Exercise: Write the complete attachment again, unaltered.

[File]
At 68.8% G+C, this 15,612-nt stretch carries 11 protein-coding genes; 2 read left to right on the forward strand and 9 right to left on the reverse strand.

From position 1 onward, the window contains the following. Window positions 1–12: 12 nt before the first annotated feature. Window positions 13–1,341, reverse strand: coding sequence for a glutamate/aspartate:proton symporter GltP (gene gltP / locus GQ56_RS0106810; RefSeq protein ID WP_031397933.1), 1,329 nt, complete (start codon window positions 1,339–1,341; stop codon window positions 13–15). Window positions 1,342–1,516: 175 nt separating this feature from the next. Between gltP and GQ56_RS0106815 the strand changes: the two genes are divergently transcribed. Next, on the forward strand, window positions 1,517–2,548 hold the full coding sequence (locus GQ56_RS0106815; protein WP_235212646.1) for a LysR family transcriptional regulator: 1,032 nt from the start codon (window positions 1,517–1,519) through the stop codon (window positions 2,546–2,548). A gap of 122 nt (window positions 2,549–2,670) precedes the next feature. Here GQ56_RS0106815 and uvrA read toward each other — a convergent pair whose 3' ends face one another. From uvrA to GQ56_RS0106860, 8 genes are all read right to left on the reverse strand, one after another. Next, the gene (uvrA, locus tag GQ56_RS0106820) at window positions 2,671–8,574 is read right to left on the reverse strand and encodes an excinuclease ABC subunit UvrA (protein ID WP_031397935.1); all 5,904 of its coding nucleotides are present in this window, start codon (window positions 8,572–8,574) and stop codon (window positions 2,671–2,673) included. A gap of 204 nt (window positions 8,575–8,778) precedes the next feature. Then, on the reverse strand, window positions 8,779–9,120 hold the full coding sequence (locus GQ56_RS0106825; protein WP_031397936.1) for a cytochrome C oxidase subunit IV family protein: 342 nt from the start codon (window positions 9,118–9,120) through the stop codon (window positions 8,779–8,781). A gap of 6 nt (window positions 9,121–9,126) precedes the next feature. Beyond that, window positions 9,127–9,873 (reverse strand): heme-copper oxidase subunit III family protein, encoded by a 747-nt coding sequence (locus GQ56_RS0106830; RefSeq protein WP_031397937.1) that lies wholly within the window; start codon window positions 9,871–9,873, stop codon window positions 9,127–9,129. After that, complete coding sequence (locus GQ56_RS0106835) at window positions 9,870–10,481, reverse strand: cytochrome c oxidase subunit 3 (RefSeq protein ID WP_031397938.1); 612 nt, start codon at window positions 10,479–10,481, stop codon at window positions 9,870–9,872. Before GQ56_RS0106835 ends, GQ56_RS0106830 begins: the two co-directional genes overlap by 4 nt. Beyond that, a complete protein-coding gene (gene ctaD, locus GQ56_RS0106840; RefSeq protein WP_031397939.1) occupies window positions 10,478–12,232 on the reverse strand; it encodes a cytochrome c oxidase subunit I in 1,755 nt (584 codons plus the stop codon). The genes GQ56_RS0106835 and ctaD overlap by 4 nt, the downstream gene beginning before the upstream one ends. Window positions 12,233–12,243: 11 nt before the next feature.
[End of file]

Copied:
At 68.8% G+C, this 15,612-nt stretch carries 11 protein-coding genes; 2 read left to right on the forward strand and 9 right to left on the reverse strand.

From position 1 onward, the window contains the following. Window positions 1–12: 12 nt before the first annotated feature. Window positions 13–1,341, reverse strand: coding sequence for a glutamate/aspartate:proton symporter GltP (gene gltP / locus GQ56_RS0106810; RefSeq protein ID WP_031397933.1), 1,329 nt, complete (start codon window positions 1,339–1,341; stop codon window positions 13–15). Window positions 1,342–1,516: 175 nt separating this feature from the next. Between gltP and GQ56_RS0106815 the strand changes: the two genes are divergently transcribed. Next, on the forward strand, window positions 1,517–2,548 hold the full coding sequence (locus GQ56_RS0106815; protein WP_235212646.1) for a LysR family transcriptional regulator: 1,032 nt from the start codon (window positions 1,517–1,519) through the stop codon (window positions 2,546–2,548). A gap of 122 nt (window positions 2,549–2,670) precedes the next feature. Here GQ56_RS0106815 and uvrA read toward each other — a convergent pair whose 3' ends face one another. From uvrA to GQ56_RS0106860, 8 genes are all read right to left on the reverse strand, one after another. Next, the gene (uvrA, locus tag GQ56_RS0106820) at window positions 2,671–8,574 is read right to left on the reverse strand and encodes an excinuclease ABC subunit UvrA (protein ID WP_031397935.1); all 5,904 of its coding nucleotides are present in this window, start codon (window positions 8,572–8,574) and stop codon (window positions 2,671–2,673) included. A gap of 204 nt (window positions 8,575–8,778) precedes the next feature. Then, on the reverse strand, window positions 8,779–9,120 hold the full coding sequence (locus GQ56_RS0106825; protein WP_031397936.1) for a cytochrome C oxidase subunit IV family protein: 342 nt from the start codon (window positions 9,118–9,120) through the stop codon (window positions 8,779–8,781). A gap of 6 nt (window positions 9,121–9,126) precedes the next feature. Beyond that, window positions 9,127–9,873 (reverse strand): heme-copper oxidase subunit III family protein, encoded by a 747-nt coding sequence (locus GQ56_RS0106830; RefSeq protein WP_031397937.1) that lies wholly within the window; start codon window positions 9,871–9,873, stop codon window positions 9,127–9,129. After that, complete coding sequence (locus GQ56_RS0106835) at window positions 9,870–10,481, reverse strand: cytochrome c oxidase subunit 3 (RefSeq protein ID WP_031397938.1); 612 nt, start codon at window positions 10,479–10,481, stop codon at window positions 9,870–9,872. Before GQ56_RS0106835 ends, GQ56_RS0106830 begins: the two co-directional genes overlap by 4 nt. Beyond that, a complete protein-coding gene (gene ctaD, locus GQ56_RS0106840; RefSeq protein WP_031397939.1) occupies window positions 10,478–12,232 on the reverse strand; it encodes a cytochrome c oxidase subunit I in 1,755 nt (584 codons plus the stop codon). The genes GQ56_RS0106835 and ctaD overlap by 4 nt, the downstream gene beginning before the upstream one ends. Window positions 12,233–12,243: 11 nt before the next feature.